Twitch
09-28-11, 09:23 AM
Snow in NYC is a crap shoot. Couple years ago my car hardly saw any snow. Last year we really got dumped on. My Dunlop wintersports worked great.

One thing I think about is no matter how good/quick they plow the streets, they can't get everything. If you need to get pulled out of something, the tow truck driver has to lay in the (probably dirty) snow and dig under your car. Are you gonna trust him to take his time finding a good spot to hook onto?

I know it's tough paying all that extra money when it can to towards fun stuff. But having done it a few years ago, I'm glad I have that piece of mind.

Aurora40
09-28-11, 11:29 AM
I've heard good things in general about the Conti DWS, and the Goodyear F1 all-season. But I did what you are hesitant to do, and got winter wheels/tires. Even here in Virginia it's been great. Dunlop Wintersport M3's have been excellent in the white stuff, and still a decent drive when it's clear. Mine is also my daily driver. We have all-seasons on our FWD cars and sometimes they aren't that great depending on the type/quantity of snow. We get a lot of ice here too, due to the often above freezing winter days and below freezing winter nights.

I almost feel like you could drive the Wintersports year-round. Though I don't know if they'd get greasy in the summer. I suspect they might wear pretty quickly and possibly be less useful the following winter.

repenttokyo
09-28-11, 01:26 PM
I had the same issue with my previous car, but after a winter with all-seasons on a front wheel drive and then comparing to my wife's car with winter tires (fwd as well) I would never go back to all-seasons in the snow (I live in Manitoba). I bought Bridgestone Blizzaks for my '06 V and put them on the original rims, got Hankook EVO 12's with chrome rims for summer. I just got my car in March so only drove in a bit of snow but the blizzaks are awesome. I highly recommend them. Spend the extra cash and you won't be sorry when the white stuff flies!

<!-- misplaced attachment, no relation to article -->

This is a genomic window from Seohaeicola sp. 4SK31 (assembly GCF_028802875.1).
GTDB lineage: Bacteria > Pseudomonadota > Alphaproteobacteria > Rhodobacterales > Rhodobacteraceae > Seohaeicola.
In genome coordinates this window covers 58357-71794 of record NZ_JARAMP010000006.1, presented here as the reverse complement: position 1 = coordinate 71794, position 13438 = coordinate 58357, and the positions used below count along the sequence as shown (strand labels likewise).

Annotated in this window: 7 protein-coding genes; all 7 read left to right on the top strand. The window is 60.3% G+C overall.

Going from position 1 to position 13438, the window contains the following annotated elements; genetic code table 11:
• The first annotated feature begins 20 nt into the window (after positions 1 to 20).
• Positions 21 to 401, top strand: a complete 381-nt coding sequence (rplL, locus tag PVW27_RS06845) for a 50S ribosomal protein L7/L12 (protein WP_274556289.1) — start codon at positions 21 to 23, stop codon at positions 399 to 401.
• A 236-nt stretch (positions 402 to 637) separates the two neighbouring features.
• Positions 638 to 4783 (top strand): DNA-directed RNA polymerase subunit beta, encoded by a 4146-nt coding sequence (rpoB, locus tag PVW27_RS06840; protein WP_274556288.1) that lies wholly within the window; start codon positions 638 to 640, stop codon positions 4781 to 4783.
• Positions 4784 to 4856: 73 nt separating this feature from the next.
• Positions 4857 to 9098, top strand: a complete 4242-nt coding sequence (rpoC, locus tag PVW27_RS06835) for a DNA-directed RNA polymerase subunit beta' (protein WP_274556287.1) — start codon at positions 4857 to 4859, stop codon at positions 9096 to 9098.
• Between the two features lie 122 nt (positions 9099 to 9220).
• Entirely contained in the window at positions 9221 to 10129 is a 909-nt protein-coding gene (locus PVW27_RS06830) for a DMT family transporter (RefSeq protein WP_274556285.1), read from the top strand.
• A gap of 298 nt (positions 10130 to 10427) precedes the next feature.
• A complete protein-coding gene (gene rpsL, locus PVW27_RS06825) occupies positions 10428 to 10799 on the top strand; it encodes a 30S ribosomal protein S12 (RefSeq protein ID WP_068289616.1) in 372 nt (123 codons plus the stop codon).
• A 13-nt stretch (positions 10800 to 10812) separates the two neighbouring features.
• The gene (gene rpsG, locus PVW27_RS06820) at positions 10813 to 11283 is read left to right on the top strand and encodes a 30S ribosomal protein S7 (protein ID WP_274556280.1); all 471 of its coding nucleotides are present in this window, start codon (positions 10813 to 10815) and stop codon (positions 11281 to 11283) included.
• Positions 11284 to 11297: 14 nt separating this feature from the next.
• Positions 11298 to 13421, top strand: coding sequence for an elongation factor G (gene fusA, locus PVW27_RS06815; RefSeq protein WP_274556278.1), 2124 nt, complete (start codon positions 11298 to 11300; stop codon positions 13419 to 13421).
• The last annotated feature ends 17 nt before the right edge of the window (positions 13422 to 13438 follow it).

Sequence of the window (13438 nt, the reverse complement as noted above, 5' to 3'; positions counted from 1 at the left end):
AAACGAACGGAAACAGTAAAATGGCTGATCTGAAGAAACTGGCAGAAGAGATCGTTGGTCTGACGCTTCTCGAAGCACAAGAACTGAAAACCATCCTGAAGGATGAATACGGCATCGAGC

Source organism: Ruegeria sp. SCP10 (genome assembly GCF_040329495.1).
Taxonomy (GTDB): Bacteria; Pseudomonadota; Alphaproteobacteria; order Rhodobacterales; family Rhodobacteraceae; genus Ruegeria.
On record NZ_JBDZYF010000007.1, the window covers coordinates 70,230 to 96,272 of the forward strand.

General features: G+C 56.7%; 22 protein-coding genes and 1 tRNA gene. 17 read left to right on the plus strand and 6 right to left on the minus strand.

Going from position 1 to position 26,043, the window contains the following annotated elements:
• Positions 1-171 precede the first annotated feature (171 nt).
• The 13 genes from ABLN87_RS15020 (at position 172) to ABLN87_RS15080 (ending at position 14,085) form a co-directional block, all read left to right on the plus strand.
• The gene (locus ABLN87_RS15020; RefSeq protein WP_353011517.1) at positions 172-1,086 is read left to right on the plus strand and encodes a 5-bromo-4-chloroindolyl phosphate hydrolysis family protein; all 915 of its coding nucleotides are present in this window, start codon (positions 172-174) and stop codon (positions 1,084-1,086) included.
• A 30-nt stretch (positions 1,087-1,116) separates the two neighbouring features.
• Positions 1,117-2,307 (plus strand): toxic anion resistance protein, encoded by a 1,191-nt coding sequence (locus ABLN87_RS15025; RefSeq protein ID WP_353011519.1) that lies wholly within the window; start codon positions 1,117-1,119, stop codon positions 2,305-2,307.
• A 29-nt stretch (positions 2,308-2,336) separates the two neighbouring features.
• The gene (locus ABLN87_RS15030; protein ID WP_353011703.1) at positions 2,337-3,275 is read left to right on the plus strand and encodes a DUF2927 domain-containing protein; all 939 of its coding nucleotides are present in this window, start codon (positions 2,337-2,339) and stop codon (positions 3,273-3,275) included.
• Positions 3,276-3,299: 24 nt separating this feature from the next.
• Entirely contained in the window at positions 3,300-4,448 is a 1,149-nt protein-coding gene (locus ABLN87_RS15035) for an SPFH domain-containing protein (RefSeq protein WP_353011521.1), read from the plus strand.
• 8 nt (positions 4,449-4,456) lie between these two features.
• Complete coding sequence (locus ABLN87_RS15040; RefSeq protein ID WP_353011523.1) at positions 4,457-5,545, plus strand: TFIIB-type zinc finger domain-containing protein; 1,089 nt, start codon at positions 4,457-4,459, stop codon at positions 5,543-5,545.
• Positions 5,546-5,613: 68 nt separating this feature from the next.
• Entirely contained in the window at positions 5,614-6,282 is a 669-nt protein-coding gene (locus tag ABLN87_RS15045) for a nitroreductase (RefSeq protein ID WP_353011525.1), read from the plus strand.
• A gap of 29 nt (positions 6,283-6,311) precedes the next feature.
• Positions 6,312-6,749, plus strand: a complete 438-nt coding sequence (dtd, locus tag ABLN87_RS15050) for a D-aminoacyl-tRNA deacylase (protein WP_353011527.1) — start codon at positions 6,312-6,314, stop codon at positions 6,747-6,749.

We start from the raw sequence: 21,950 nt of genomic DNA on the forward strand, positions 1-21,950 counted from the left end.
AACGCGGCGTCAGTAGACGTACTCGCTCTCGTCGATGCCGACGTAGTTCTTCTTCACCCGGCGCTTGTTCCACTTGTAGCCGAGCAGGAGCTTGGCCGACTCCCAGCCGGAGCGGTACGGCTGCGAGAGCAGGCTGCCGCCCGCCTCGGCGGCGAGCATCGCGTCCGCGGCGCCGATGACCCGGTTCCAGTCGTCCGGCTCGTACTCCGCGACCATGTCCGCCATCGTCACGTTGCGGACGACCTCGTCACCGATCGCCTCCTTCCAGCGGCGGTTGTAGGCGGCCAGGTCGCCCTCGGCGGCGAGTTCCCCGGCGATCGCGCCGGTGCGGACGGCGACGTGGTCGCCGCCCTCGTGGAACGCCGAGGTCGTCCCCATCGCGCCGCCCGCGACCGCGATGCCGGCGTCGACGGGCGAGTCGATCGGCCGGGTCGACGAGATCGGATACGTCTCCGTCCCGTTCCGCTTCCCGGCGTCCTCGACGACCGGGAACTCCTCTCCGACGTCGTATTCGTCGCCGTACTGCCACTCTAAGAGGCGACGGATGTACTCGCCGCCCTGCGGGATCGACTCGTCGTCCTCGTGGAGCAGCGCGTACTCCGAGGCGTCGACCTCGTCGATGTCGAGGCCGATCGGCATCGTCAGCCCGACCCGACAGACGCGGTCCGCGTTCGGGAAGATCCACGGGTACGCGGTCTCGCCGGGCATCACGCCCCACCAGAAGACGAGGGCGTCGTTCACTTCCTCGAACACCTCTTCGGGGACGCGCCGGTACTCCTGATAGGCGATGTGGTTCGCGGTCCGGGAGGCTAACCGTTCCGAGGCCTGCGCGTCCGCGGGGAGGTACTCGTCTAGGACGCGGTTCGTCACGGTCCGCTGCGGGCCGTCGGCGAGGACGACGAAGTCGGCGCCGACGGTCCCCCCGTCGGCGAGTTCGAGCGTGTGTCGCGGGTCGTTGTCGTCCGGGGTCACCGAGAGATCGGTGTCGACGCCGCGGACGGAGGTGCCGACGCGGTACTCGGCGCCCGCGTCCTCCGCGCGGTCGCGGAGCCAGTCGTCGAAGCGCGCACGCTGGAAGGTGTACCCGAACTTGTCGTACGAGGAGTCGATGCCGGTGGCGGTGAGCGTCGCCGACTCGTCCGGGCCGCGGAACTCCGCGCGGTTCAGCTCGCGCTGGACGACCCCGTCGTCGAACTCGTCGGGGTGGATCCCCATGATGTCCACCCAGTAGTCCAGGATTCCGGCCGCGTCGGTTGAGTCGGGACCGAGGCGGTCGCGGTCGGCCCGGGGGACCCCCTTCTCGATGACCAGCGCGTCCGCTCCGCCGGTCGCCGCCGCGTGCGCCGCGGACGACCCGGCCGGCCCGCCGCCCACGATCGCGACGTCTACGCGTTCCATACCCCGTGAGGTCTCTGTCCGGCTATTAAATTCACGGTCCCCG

i have this exact same combo for winter/summer minus the chrome rims - I have two sets of stockers.

thebigjimsho
09-28-11, 02:11 PM
Yeah, I almost bought a set of the Conti DWS tires for the V2 last year. Just something to run in the winter that does OK in the snow and won't kill my handling on good and cleared roads. And my V isn't a DD. I may do that this winter.

Otherwise, the V is parked and I drive my Town Car everywhere...

AAIIIC
09-28-11, 02:28 PM
I split DD duties between the V and a Subaru, so if it gets crappy, I can always drive the Subie. With that in mind, last year I replaced my dedicated snow tires with some all-seasons. My thinking was basically the same as bigjim's - the all-seasons are a helluva lot better on cold pavement than summer tires, and I'm not afraid to drive the car in wintry conditions if I need to.

Again, there are just a lot of variables that play into the decision, so it's tough to tell someone else what the right answer is for their situation.